St. Thomas Aquinas Church at the University of Nebraska Newman Center – rejuvenating the Church’s architectural tradition and engaging souls

I have rejoiced at the things that were said to me:
We shall go into the house of the Lord….
Because of the house of the Lord our God,
I have sought good things for thee. – Psalm 121.

LINCOLN, Nebr. – About ten years ago, the Newman Center at University of Nebraska-Lincoln (UNL) began facing up to a big problem that had been growing bigger each school year.

As part of the network of Newman apostolates around the country, the Catholic Cornhusker outreach on UN-L’s campus had a sterling reputation for drawing in students, Catholics and non-Catholics alike. Young people plugging into the UN-L Newman Center’s catechetical, liturgical and spiritual programs come to learn more about the Catholic faith, revitalize their relationship with Christ through access to the sacraments, public prayer and private devotions, and graduate from UN-L, a 25,000-student institution, with a keen sense of how to live out their baptismal call to holiness – whether through the Catholic priesthood, consecrated life or married life.

But the Newman Center seemed to be doing its job only too well under the leadership of its two pastors, the late Monsignor Leonard Kalin and, for the past 17 years, Father Robert Matya.

Apparently the church which served as the spiritual home for Catholics on campus was getting too small for the droves of students attending Sunday Mass. Every nook and cranny of space was being occupied at each of the several celebrations of Mass each weekend.

All the same, ask anyone at the UN-L Newman Center and, as Father Matya would say, given the Church’s mission here on earth, that’s “a great problem to have.”

This phrase became such a byword at the UN-L Newman Center that they eventually integrated it into their solution – the newly built St. Thomas Aquinas Church and Newman Center complex.

Dedicated earlier this year on Divine Mercy Sunday, April 12, by Bishop James D. Conley, Bishop of the Diocese of Lincoln, the new church replaces the older, smaller structure built in the 1960s. More than doubling the capacity of the older structure, the new building seats at least 650 people comfortably – with plenty of extra seating for another 100 or so people.

Designed and built by a team of architects and architectural experts who specialize in classical and ecclesial building design, the 60,000 square foot facility includes the church, a student center, parish social hall, rectory and office suites.

The team included Kevin Clark of Clark Architectural Collaborative3, Lincoln; Denis McNamara, associate director of the Liturgical Institute of Mundelein Seminary, Illinois, who provided many contributions to the design of the building as an expert in classical and ecclesial architecture; and James McCrery of McCrery Architects, Washington, D.C., who, with other architects around the country such as Duncan Stroik and Thomas Gordon Smith, is leading a revival in classical architecture.

A melding of classic architectural design and modern state of the art heating and cooling through an extensive geothermal system, the church boasts a 122- foot bell tower with a spacious interior, a 70-foot high crossing tower and almost 50-foot tall interior coffered ceiling.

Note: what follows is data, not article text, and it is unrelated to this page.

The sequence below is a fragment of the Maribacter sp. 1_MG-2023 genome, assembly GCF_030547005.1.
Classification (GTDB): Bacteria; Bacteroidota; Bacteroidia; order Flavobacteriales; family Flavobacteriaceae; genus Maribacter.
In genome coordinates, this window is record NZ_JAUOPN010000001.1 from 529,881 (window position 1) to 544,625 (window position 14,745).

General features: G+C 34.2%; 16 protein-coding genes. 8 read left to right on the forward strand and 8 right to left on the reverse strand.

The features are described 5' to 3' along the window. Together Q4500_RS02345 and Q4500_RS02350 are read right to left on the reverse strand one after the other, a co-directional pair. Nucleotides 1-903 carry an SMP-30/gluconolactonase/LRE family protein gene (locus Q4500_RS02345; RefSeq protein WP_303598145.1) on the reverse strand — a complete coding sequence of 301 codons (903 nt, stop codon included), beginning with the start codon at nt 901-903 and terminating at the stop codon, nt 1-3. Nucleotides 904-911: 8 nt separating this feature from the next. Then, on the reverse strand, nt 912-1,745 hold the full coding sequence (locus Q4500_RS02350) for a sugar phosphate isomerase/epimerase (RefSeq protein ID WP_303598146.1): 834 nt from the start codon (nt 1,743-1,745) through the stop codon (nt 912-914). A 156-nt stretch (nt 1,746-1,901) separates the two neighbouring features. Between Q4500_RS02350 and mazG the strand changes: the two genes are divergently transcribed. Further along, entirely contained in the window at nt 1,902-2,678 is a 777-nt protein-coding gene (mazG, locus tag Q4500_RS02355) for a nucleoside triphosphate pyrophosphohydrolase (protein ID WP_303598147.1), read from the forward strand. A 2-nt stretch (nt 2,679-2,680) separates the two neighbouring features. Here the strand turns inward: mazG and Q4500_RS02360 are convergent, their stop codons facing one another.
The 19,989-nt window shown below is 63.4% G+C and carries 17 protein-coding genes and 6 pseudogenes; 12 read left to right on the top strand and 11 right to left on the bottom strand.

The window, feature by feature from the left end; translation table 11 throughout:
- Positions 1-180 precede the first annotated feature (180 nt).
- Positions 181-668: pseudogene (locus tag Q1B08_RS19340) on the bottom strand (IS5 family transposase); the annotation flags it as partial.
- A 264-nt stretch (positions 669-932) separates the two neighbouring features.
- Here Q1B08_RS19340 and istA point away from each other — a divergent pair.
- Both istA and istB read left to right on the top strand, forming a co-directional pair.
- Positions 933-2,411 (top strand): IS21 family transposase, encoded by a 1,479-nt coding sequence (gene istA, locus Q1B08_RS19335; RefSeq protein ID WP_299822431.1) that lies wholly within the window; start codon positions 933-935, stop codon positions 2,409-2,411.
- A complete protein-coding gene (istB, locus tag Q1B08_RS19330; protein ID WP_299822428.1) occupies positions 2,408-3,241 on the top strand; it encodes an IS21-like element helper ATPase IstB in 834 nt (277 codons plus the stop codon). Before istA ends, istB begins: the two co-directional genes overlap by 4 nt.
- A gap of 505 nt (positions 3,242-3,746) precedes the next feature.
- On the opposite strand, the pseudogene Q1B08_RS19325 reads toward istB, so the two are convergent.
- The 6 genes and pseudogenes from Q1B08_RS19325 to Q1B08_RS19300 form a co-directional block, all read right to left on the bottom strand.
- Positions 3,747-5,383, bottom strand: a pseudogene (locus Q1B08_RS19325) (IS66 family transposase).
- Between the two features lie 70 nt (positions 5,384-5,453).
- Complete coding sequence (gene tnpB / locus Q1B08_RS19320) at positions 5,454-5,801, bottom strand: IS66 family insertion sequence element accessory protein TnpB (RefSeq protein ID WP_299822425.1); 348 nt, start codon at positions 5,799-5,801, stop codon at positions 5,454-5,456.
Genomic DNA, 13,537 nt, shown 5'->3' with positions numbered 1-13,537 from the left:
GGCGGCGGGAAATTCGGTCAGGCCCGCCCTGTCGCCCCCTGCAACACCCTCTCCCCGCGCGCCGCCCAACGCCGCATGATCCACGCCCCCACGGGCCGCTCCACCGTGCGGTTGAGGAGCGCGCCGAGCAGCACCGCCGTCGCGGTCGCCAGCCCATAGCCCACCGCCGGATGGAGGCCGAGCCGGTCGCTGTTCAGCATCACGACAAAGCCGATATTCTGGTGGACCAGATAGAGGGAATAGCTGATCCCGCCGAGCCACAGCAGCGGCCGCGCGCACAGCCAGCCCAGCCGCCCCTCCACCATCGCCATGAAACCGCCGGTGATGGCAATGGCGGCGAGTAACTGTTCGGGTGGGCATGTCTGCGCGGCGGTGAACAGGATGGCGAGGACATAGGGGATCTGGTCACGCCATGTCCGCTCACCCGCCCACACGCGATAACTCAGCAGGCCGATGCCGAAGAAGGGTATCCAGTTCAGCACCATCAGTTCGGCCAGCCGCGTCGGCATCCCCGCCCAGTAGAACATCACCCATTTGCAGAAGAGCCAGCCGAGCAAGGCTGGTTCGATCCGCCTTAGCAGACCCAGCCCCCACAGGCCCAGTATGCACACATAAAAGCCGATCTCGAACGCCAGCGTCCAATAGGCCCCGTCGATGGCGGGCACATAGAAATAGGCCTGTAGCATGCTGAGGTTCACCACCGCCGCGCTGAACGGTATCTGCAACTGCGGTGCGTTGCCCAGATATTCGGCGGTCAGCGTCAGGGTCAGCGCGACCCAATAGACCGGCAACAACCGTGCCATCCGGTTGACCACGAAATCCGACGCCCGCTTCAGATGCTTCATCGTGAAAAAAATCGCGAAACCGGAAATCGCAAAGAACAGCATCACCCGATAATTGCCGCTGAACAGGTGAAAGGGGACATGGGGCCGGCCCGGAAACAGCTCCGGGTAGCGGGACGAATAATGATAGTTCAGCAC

“Great problem”

Perhaps the best evidence of the Lincoln Newman Center’s overachievement was the massive Mass attendance on campus: students show up to participate in liturgical celebrations in incredible numbers.

“We started adding Masses to our Sunday schedule,” Father Matya said. “At one point we had four Masses on Sunday.”

But the old St. Thomas Aquinas Chapel only seated 300 people at a stretch, Father Matya said, and “standing room only” had become the new norm for Sunday Mass.

“I saw kids walking in to Mass and they would see it was so full – there wasn’t even room to stand at this point,” Father Matya said. “So they’d turn around and walk out – which was frustrating for me.”

About eight years ago, Father Matya said, it was time for the Center to start thinking about ways to accommodate the overflow – which led to the inevitable talk about a building project. But where are university students going to come up with money for any sort of expansion effort? Further complicating the situation, the UN-L Newman Center, located near the center of campus, is locked into its location. The block-and-a-half area occupied by the Center left little room to build.

And so, Father Matya and the rest of the Newman Center staff realized something had to give.

That something was the Diocese of Lincoln, a trio of important architectural experts, and a group of committed benefactors giving the go-ahead to build a new St. Thomas Aquinas Church – what Father Matya sees as the diocese’s legacy to future UN-L students.

Originally, the plan was to renovate, Father Matya said, but the response from the diocese was an unexpected surprise.

When we went to the diocesan building commission, they rejected [the renovation] plan and said that we ought not to be putting that kind of money into renovating the current building,” Father Matya relates. “Instead, they said, ‘Why don’t you knock it down and start over?’…So we went back to square one.

“It was exciting – and a little daunting at first – but exciting in the sense that we could build something much more beautiful, aesthetically pleasing and much more in the Church’s tradition of architecture.”

Bishop’s blessings

Like the architects involved in the project, Bishop Conley also has a keen appreciation and understanding of the classical tradition. A 1977 graduate of the University of Kansas, Bishop Conley, like his fellow KU alumnus Archbishop Paul S. Coakley (Archdiocese of Oklahoma City), participated in the renowned but short-lived (1970-1979) Pearson Integrated Humanities Program started by a trio of KU professors – Shakespeare scholar Dennis Quinn and classicists John Senior and Frank Nelick. Because the program focused on the great literary works of Western Civilization, it should come as no surprise that Bishop Conley understands the power of the new church’s design.